On our trip, we visited two of the lodges on the Bird Route:  Selva Verde & Laguna del Lagarto.

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SUPPORT THE BIRD ROUTE

1. Visit the Bird Route The success of this project is dependent on sustained tourism to the sites involved, so come explore all that the Bird Route has to offer.

2. Make a Donation. Make a tax-deductible donation to the Costa Rican Bird Route project using the secure Paypal button here. Donations are used to support the efforts of the private landowners. This includes assistance with producing brochures, maintaining websites, creating signs, etc. Money will also be used for continuous education efforts within the communities of the Bird Route. Rainforest Biodiversity Group is looking to implement bird education curriculum within these communities as well as fund future workshops for the landowners.

3. Volunteer. Rainforest Biodiversity Group is looking for volunteers to work with the private landowners of the remote sites of the Bird Route, assisting them in developing their land for eco-tourism. These newly created reserves are at varying stages of development as eco-tourism sites.

 

Golden-hooded Tanager (Tangara larvata)

IMG_9691a IMG_9798The Golden-hooded Tanager (Tangara larvata) is a neotropical species that inhabits humid forest and forest edges. It belongs to the speciose genus Tangara and is often considered to belong to a superspecies with the Masked Tanager (Tangara nigrocincta) and Blue-necked Tanager (Tangara cyanicollis).

This tanager is a resident breeder from southern Mexico south to western Ecuador.  Some of the easiest places to see this beautiful little tanager is at Selva Verde Lodge & Laguna del Lagarto Lodge in Costa Rica.  Use an award to Central America to get to San Jose.  The lodges can organize a private shuttle or you can use the local buses to get there.  They are also frequently seen in Soberania National Park in Panama as the video clips below show.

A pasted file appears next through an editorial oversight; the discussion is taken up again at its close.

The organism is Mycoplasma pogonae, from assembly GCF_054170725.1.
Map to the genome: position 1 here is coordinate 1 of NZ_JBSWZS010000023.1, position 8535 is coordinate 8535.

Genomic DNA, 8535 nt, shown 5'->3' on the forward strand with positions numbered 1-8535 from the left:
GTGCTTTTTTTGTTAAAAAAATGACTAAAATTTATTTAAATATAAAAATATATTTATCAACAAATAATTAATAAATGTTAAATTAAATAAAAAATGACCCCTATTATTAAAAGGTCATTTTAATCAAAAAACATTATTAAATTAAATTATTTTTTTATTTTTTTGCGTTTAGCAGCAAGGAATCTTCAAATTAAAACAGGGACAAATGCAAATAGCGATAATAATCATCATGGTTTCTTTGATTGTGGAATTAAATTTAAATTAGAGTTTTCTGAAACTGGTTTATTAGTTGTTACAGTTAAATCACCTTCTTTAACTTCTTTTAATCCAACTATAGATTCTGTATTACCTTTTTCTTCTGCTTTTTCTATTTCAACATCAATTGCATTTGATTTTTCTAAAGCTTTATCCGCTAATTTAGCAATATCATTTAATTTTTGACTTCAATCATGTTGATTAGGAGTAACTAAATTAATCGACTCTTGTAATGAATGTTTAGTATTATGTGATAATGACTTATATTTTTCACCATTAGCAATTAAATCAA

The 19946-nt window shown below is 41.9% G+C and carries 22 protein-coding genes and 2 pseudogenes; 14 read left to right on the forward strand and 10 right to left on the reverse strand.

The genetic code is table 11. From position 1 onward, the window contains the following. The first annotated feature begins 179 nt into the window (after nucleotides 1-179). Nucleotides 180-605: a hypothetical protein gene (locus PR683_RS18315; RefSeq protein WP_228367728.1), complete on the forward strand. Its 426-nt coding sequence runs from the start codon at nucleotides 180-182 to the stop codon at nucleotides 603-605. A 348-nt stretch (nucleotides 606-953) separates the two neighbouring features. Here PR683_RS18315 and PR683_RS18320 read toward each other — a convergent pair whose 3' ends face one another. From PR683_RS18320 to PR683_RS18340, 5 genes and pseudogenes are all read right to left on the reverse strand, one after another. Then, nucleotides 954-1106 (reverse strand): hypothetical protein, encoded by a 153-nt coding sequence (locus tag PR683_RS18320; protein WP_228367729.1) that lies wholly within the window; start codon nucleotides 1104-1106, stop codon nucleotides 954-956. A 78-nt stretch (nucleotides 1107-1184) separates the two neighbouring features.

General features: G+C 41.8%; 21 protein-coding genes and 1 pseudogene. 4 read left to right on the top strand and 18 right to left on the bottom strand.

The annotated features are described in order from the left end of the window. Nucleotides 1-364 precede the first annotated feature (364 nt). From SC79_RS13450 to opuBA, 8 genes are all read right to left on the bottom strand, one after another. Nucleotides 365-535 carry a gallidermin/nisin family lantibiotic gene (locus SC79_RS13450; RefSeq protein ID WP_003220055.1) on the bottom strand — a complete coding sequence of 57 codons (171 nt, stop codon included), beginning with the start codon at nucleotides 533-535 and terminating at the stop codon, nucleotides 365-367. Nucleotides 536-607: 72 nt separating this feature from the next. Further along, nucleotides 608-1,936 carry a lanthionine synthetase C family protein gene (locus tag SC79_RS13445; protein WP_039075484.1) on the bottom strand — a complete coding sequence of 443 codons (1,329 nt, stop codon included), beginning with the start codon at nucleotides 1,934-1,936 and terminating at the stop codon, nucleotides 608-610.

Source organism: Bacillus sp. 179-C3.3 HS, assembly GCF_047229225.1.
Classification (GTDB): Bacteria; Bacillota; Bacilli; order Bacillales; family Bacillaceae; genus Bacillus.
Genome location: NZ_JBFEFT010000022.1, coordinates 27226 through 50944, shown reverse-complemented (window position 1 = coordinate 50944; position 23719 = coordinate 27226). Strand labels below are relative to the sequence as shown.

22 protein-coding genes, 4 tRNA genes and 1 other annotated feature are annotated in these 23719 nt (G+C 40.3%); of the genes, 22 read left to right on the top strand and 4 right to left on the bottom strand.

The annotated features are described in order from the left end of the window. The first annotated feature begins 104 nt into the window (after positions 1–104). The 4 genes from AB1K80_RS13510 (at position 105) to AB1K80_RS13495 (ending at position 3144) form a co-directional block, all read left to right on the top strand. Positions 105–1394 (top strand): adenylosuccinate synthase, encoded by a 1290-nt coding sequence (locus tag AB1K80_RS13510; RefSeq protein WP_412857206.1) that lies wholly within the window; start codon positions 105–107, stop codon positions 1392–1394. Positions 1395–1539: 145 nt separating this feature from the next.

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LEARN MORE ABOUT THIS BIRD

Wikipedia

Birdlife

Cornell Lab of Ornithology

Selva Verde

VIDEOS

This is an adorable video of a baby Golden-hooded Tanager fledging.  I love how he works up his courage, then takes off!

This adult is preening, perhaps getting ready for his close-up!

Here’s a hungry little guy!

 

Brown-hooded Parrot (Pyrilia haematotis)

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The Brown-hooded Parrot (Pyrilia haematotis) is a small parrot which is a resident breeding species from southeastern Mexico to north-western Colombia. Until recently, it was placed in the genus Pionopsitta, which now is restricted to the type species, the Pileated Parrot. It is sometimes considered conspecific with the Rose-faced Parrot (P. pulchra). This species has been adversely affected by deforestation.

It is found in lowlands and foothills locally up to 1600 m altitude in forest canopy and edges, and adjacent semi-open woodland and second growth. The white eggs are laid in an unlined nest, usually a natural cavity in a tree.

Although their range extends from Mexico to northern Colombia, the easiest place to see this beautiful parrot is at Laguna del Lagarto Lodge in Costa Rica.  Use an award to Central America to get to San Jose, then the lodge has a shuttle to transfer you there.  It’s quite a remote area.